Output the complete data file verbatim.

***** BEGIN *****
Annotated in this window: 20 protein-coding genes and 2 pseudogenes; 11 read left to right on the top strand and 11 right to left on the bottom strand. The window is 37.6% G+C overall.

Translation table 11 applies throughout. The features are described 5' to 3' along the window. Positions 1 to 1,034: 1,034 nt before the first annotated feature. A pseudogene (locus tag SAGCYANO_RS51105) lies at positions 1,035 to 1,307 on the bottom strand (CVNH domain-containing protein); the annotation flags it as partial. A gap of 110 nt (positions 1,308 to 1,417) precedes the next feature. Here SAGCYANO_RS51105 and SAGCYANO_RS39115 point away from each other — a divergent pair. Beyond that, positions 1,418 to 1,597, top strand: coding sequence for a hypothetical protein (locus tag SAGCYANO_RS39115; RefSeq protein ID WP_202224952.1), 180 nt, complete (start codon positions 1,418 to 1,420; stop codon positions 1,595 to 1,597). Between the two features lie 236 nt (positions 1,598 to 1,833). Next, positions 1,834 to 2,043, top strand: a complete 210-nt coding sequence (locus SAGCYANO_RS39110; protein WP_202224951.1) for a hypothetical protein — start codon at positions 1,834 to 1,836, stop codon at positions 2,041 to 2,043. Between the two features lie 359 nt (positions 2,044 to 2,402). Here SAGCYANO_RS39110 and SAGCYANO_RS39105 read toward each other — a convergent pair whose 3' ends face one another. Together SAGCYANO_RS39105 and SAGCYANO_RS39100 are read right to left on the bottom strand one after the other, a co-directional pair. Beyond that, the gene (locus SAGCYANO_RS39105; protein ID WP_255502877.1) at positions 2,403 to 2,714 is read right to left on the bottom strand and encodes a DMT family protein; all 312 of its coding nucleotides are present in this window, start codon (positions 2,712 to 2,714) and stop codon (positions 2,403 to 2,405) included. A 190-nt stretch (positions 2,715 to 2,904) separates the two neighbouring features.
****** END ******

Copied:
Annotated in this window: 20 protein-coding genes and 2 pseudogenes; 11 read left to right on the top strand and 11 right to left on the bottom strand. The window is 37.6% G+C overall.

Translation table 11 applies throughout. The features are described 5' to 3' along the window. Positions 1 to 1,034: 1,034 nt before the first annotated feature. A pseudogene (locus tag SAGCYANO_RS51105) lies at positions 1,035 to 1,307 on the bottom strand (CVNH domain-containing protein); the annotation flags it as partial. A gap of 110 nt (positions 1,308 to 1,417) precedes the next feature. Here SAGCYANO_RS51105 and SAGCYANO_RS39115 point away from each other — a divergent pair. Beyond that, positions 1,418 to 1,597, top strand: coding sequence for a hypothetical protein (locus tag SAGCYANO_RS39115; RefSeq protein ID WP_202224952.1), 180 nt, complete (start codon positions 1,418 to 1,420; stop codon positions 1,595 to 1,597). Between the two features lie 236 nt (positions 1,598 to 1,833). Next, positions 1,834 to 2,043, top strand: a complete 210-nt coding sequence (locus SAGCYANO_RS39110; protein WP_202224951.1) for a hypothetical protein — start codon at positions 1,834 to 1,836, stop codon at positions 2,041 to 2,043. Between the two features lie 359 nt (positions 2,044 to 2,402). Here SAGCYANO_RS39110 and SAGCYANO_RS39105 read toward each other — a convergent pair whose 3' ends face one another. Together SAGCYANO_RS39105 and SAGCYANO_RS39100 are read right to left on the bottom strand one after the other, a co-directional pair. Beyond that, the gene (locus SAGCYANO_RS39105; protein ID WP_255502877.1) at positions 2,403 to 2,714 is read right to left on the bottom strand and encodes a DMT family protein; all 312 of its coding nucleotides are present in this window, start codon (positions 2,712 to 2,714) and stop codon (positions 2,403 to 2,405) included. A 190-nt stretch (positions 2,715 to 2,904) separates the two neighbouring features.